Elsewhere, the plot is beefed up by a racketeer (Oskar Homolka) what's been exiled to Mexico and is desperately pining for home. He thinks invisibility will help him evade capture back in the States. He deploys his goons to Prof. Gibb's laboratory.

Universal Pictures, back in the day, was home to a stable of classic horror franchises, very much including THE INVISIBLE MAN films. THE INVISIBLE WOMAN, third in the series, is notable in that it shuns the fright film formula and instead embraces the sensibilities of the screwball caper. Was never a day, I wager, when H.G. Wells thought his classic little thriller would play as farce. THE INVISIBLE WOMAN comes off a bit dated today, especially the special effects (keep an eye out for suspicious shadows on the wall being cast by a supposedly invisible woman). TOPPER did it better.

But there's fun to be had in the performances. Barrymore, the Great Profile himself, is down to his last few pictures as he would soon pass away a year and a half from this movie's release date. No surprise, he hams it up as the eccentric inventor. But I liked him here. Virginia Bruce sheds her second fiddle status to, for once, land the lead role, and she's fine and showcases her deft comic timing. But there's irony in that, in one of those seldom occasions in which she gets the big shine, she spends half the movie invisible. She ends up party to a negligible romance. John Howard is her leading man, in the role of a feckless scion of society (and the professor's longtime benefactor) who early in the movie learns that he's broke. So there's the clichéd, inaugural burst of acrimony between the guy and the gal, and the pissy banter. He disparages her looks (without having ever seen her). She observes that "He has a personality like a temporary filling" and disses his business acumen, referencing his nickname: "The patsy of the Pacific." Really, who are they foolin'?

So much ham onscreen, I'm surprised no one came down with swine flu. Shemp Howard mugs around as one of the racketeer's brutish, ahem, stooges. Maria Montez, the future "Queen of Technicolor," provides a cameo. Margaret Hamilton is the prissy housekeeper. Career scene-stealer Charles Ruggles buttles and applies pratfalls, swoons, and double takes to make his point. And maybe that's what sells the movie to me. It's such a goofy, good-natured film. Everyone onscreen seems to be having a good time. And maybe that rubs off. Despite the campiness and the now shoddy f/x and the screenplay's clichéd treatment and the absence of scares and that H.G. Wells would probably have a hissy fit, I enjoyed the movie.

For those who care, The Invisible Man series of movies at Universal:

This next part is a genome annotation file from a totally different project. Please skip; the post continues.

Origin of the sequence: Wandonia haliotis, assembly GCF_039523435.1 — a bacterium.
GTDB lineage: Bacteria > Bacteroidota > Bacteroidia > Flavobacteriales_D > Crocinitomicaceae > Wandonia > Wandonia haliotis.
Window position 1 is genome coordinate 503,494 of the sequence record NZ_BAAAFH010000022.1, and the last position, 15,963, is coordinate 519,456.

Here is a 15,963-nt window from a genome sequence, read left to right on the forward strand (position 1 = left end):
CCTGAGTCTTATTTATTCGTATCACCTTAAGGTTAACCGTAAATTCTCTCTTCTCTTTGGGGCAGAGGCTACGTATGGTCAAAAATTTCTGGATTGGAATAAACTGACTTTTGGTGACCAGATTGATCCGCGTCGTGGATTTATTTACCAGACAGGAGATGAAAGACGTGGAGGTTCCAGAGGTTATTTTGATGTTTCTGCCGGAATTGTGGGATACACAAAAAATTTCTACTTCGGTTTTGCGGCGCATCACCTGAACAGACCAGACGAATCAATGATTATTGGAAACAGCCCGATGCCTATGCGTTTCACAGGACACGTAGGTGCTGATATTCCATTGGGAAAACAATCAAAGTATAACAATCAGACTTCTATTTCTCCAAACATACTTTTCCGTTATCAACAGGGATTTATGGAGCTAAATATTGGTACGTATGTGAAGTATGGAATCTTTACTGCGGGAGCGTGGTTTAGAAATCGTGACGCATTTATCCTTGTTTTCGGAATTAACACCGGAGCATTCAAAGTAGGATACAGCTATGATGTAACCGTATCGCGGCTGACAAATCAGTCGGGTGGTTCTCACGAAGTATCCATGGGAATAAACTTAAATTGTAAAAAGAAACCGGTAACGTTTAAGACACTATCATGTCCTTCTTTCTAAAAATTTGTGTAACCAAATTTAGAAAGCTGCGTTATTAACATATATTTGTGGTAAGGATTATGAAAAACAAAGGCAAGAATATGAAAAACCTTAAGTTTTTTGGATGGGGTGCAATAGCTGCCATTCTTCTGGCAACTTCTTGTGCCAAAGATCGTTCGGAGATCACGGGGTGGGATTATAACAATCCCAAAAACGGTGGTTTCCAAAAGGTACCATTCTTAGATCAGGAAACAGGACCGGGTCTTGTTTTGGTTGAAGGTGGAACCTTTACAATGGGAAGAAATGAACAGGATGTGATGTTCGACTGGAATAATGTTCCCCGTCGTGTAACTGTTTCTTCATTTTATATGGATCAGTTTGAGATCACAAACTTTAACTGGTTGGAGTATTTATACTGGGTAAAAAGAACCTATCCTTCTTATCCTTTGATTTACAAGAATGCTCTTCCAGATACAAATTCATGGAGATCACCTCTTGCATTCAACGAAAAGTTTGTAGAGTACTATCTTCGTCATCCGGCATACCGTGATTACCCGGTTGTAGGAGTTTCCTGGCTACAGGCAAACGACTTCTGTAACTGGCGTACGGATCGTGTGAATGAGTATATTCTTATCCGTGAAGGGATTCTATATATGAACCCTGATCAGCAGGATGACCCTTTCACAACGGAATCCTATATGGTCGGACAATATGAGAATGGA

Ronin Games (Wearing the Cape Book 5)
Ronin Games (Wearing the Cape Book 5)
Price: $7.99

1 of 1 people found the following review helpful
5.0 out of 5 stars "The world is full of weeping. How can I go?", September 19, 2015
Verified Purchase(What's this?)
Other superhero prose have inched close, but Mr. Harmon needn't fret. Wearing the Cape forever ranks as my favorite and my most anticipated. Ronin Games, I tore thru it like a chorizo & egg breakfast burrito at George's in Santa Monica. Ronin Games falls fifth in the series, and it's a bit of a swerve in that it plonks Hope and cohorts in Japan and straight into my wheelhouse.

Okay, maybe just a smidge of plot SPOILERS for this next paragraph:

The story picks up three months after the events in Small Town Heroes, and, again, this new storyline evidences Harmon's keen hand at keeping up continuity. 20-year-old Hope Corrigan - aka the pint-sized powerhouse codenamed Astra - is back home in Chicago, back to her grind of patrolling and crimefighting and representing the superhero community in a good light to public and media. Except that, night after night, she's been having dreams about this otherworldly place, courtesy perhaps of Kitsune's - that shapeshifting trickster fox spirit - past meddling. The fear is that the pull of this dream world may be so powerful that it will eventually suck Hope into it, never to be seen again. There's nothing for it but to track down Kitsune, and so off Hope and a small circle of her most trusted besties embark on a secret mission to Japan, Kitsune's stomping grounds. And because Japan won't tolerate unsanctioned visits from foreign capes, our gals will have to sneak in incognito... and pose as supervillains. Yeah!!

Marion G. Harmon's storytelling is again on point. Sure, he dabbles in familiar superhero tropes, and there's that inescapable Superman/Batman dichotomy between Astra and Artemis. But the guy lays in this irresistible myth-making element. And he is so inventive with how he introduces new story threads even as he references old plot beats. For one thing, the Teatime Anarchist and his future alternate histories keep on being relevant, and it's obvious that Astra hasn't forgotten Atlas. Mostly, the big fun lies in Astra and her friends' stirring sh-- up in the Land of the Rising Sun while masquerading as I won't say - but it's freaking brilliant. Harmon details how Japan has adapted, post-Event-wise, and so we get a wild tutorial on Japanese customs and pop culture. Harmon keeps it mostly lighthearted in tone but brings in the gravitas when required. His writing strengths make this another romp of a read. His deeply realized characters. The sweep and scope and grounding that come with meticulous and creative worldbuilding. And, overall, that sense of playfulness and wonder and grand adventuring.